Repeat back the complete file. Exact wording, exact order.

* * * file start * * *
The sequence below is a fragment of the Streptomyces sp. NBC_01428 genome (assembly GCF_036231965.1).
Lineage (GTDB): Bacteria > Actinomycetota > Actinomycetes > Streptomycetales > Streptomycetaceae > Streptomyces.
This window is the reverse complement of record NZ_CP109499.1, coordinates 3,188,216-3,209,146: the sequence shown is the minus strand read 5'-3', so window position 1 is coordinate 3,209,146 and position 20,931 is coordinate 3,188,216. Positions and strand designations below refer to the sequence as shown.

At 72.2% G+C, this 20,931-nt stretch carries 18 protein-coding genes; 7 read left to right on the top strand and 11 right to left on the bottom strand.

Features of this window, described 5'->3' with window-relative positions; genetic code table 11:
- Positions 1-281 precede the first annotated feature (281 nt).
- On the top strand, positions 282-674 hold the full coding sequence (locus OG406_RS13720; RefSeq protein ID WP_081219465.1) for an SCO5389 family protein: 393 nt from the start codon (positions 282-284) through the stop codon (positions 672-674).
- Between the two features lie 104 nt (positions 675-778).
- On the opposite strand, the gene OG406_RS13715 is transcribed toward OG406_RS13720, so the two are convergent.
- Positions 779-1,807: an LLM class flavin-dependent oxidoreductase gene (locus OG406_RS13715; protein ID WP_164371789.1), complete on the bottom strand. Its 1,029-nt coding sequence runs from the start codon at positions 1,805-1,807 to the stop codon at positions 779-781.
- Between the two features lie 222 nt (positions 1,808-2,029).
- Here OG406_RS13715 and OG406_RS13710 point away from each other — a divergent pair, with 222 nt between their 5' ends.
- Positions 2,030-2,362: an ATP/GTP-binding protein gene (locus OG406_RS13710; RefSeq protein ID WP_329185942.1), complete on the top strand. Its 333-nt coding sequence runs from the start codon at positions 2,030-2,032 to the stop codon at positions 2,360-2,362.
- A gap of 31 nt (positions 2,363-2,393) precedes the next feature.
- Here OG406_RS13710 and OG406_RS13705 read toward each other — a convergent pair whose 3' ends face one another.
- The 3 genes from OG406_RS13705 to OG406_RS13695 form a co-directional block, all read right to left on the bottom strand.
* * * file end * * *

The sequence below is a fragment of the Streptomyces sp. NBC_01428 genome (assembly GCF_036231965.1).
Lineage (GTDB): Bacteria > Actinomycetota > Actinomycetes > Streptomycetales > Streptomycetaceae > Streptomyces.
This window is the reverse complement of record NZ_CP109499.1, coordinates 3,188,216-3,209,146: the sequence shown is the minus strand read 5'-3', so window position 1 is coordinate 3,209,146 and position 20,931 is coordinate 3,188,216. Positions and strand designations below refer to the sequence as shown.

At 72.2% G+C, this 20,931-nt stretch carries 18 protein-coding genes; 7 read left to right on the top strand and 11 right to left on the bottom strand.

Features of this window, described 5'->3' with window-relative positions; genetic code table 11:
- Positions 1-281 precede the first annotated feature (281 nt).
- On the top strand, positions 282-674 hold the full coding sequence (locus OG406_RS13720; RefSeq protein ID WP_081219465.1) for an SCO5389 family protein: 393 nt from the start codon (positions 282-284) through the stop codon (positions 672-674).
- Between the two features lie 104 nt (positions 675-778).
- On the opposite strand, the gene OG406_RS13715 is transcribed toward OG406_RS13720, so the two are convergent.
- Positions 779-1,807: an LLM class flavin-dependent oxidoreductase gene (locus OG406_RS13715; protein ID WP_164371789.1), complete on the bottom strand. Its 1,029-nt coding sequence runs from the start codon at positions 1,805-1,807 to the stop codon at positions 779-781.
- Between the two features lie 222 nt (positions 1,808-2,029).
- Here OG406_RS13715 and OG406_RS13710 point away from each other — a divergent pair, with 222 nt between their 5' ends.
- Positions 2,030-2,362: an ATP/GTP-binding protein gene (locus OG406_RS13710; RefSeq protein ID WP_329185942.1), complete on the top strand. Its 333-nt coding sequence runs from the start codon at positions 2,030-2,032 to the stop codon at positions 2,360-2,362.
- A gap of 31 nt (positions 2,363-2,393) precedes the next feature.
- Here OG406_RS13710 and OG406_RS13705 read toward each other — a convergent pair whose 3' ends face one another.
- The 3 genes from OG406_RS13705 to OG406_RS13695 form a co-directional block, all read right to left on the bottom strand.